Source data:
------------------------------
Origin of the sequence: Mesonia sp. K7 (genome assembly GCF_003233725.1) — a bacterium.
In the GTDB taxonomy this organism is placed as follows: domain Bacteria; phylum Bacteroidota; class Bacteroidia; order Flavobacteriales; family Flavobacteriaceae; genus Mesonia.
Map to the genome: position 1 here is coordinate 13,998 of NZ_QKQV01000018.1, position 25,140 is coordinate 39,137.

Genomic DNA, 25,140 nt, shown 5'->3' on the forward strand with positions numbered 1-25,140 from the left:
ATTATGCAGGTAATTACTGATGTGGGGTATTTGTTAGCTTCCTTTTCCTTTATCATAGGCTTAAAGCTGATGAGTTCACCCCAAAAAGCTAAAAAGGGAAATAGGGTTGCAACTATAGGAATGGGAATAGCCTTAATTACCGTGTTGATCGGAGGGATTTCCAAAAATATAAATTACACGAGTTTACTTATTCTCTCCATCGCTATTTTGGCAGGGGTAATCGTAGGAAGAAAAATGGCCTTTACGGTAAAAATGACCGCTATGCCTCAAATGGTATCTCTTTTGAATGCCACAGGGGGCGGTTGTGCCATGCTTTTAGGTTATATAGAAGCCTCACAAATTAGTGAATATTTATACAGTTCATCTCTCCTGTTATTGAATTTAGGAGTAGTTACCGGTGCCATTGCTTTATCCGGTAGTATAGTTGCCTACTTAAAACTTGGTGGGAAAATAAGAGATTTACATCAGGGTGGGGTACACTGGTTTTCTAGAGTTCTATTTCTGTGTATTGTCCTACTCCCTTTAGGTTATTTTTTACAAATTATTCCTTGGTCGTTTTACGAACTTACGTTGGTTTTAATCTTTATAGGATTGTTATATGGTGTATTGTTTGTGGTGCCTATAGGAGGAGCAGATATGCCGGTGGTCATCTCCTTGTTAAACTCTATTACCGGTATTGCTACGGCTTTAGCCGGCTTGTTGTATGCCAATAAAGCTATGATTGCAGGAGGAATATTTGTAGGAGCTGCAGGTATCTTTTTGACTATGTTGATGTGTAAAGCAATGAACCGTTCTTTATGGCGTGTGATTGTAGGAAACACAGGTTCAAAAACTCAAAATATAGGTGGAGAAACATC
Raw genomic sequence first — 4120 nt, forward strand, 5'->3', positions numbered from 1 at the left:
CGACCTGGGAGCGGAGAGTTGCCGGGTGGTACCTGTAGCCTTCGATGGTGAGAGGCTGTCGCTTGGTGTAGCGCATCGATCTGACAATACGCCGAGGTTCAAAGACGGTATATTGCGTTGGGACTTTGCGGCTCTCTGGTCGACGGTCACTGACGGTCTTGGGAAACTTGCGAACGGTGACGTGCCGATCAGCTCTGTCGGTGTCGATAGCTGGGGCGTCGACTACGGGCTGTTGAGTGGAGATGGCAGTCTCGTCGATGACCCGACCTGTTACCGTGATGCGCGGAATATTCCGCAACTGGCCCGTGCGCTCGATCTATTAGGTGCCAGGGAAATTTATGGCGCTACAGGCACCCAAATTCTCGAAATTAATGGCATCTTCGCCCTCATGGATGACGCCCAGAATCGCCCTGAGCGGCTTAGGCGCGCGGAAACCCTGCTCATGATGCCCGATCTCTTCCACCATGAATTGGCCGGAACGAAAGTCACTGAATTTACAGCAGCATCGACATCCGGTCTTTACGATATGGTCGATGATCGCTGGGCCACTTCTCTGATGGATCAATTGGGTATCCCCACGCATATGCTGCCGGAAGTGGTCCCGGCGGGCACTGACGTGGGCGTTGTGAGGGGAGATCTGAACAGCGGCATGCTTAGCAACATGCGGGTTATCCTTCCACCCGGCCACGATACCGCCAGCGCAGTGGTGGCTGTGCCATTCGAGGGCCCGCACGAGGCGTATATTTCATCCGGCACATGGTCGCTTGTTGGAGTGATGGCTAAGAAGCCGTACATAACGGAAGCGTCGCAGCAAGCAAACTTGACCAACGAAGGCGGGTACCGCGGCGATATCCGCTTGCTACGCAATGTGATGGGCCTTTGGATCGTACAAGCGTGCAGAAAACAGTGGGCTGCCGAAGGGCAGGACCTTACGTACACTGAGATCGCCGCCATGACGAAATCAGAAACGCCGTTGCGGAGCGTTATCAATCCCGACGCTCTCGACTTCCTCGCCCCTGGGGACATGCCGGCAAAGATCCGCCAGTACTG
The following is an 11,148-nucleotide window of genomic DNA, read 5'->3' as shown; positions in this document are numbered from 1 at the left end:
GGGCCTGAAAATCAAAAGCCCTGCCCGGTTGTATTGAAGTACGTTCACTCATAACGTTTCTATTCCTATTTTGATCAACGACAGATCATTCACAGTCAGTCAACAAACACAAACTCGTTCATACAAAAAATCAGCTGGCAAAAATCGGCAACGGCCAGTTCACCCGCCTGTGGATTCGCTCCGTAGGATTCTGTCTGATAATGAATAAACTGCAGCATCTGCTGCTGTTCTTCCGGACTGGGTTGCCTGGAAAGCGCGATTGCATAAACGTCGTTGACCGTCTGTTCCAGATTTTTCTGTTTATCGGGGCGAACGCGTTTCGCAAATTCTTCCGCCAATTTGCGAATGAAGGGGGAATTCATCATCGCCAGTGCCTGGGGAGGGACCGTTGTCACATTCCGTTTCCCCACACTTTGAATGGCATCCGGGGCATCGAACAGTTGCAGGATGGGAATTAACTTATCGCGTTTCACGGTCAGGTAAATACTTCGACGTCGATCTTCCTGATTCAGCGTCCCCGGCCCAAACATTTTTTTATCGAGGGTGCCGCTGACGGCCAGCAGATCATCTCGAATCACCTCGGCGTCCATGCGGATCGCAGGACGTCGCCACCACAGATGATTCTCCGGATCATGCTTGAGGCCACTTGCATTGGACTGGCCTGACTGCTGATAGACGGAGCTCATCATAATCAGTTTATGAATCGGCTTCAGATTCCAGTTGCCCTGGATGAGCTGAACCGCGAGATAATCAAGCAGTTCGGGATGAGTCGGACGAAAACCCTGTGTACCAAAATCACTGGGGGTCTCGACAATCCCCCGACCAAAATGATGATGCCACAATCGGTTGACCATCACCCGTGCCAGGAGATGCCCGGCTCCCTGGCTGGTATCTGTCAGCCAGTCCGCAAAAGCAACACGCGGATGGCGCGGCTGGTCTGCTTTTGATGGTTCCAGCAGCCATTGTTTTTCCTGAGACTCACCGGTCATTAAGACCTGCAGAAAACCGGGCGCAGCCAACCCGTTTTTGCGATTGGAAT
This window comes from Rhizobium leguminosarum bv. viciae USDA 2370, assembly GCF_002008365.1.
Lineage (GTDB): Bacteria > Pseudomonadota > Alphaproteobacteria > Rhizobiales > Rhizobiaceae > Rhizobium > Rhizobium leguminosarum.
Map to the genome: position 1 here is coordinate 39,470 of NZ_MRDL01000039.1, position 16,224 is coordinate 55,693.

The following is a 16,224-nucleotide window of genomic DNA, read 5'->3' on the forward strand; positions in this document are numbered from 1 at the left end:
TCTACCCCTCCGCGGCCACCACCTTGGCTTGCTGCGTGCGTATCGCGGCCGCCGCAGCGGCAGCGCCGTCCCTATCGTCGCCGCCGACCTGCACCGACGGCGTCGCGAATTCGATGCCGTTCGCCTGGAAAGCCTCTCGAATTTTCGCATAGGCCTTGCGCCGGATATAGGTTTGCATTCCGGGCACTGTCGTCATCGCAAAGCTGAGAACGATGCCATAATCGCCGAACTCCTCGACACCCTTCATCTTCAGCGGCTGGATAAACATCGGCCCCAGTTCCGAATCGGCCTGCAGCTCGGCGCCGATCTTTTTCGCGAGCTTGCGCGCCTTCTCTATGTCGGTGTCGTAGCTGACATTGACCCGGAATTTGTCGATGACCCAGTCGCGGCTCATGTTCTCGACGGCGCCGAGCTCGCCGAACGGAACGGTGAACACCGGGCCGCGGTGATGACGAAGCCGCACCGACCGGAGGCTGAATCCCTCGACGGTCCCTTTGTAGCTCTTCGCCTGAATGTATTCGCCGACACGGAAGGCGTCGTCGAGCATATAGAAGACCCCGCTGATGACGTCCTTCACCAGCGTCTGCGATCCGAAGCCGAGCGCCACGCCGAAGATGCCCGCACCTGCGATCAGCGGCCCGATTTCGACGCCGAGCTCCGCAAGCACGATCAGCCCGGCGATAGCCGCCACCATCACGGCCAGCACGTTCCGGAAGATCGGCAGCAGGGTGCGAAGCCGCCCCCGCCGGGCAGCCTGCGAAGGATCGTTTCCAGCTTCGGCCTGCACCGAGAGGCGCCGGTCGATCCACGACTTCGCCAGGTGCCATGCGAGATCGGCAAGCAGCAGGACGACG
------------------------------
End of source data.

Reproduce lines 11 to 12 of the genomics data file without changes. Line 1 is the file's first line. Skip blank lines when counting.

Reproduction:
Lineage (GTDB): Bacteria > Pseudomonadota > Alphaproteobacteria > Rhizobiales > Rhizobiaceae > Rhizobium > Rhizobium leguminosarum.
Map to the genome: position 1 here is coordinate 39,470 of NZ_MRDL01000039.1, position 16,224 is coordinate 55,693.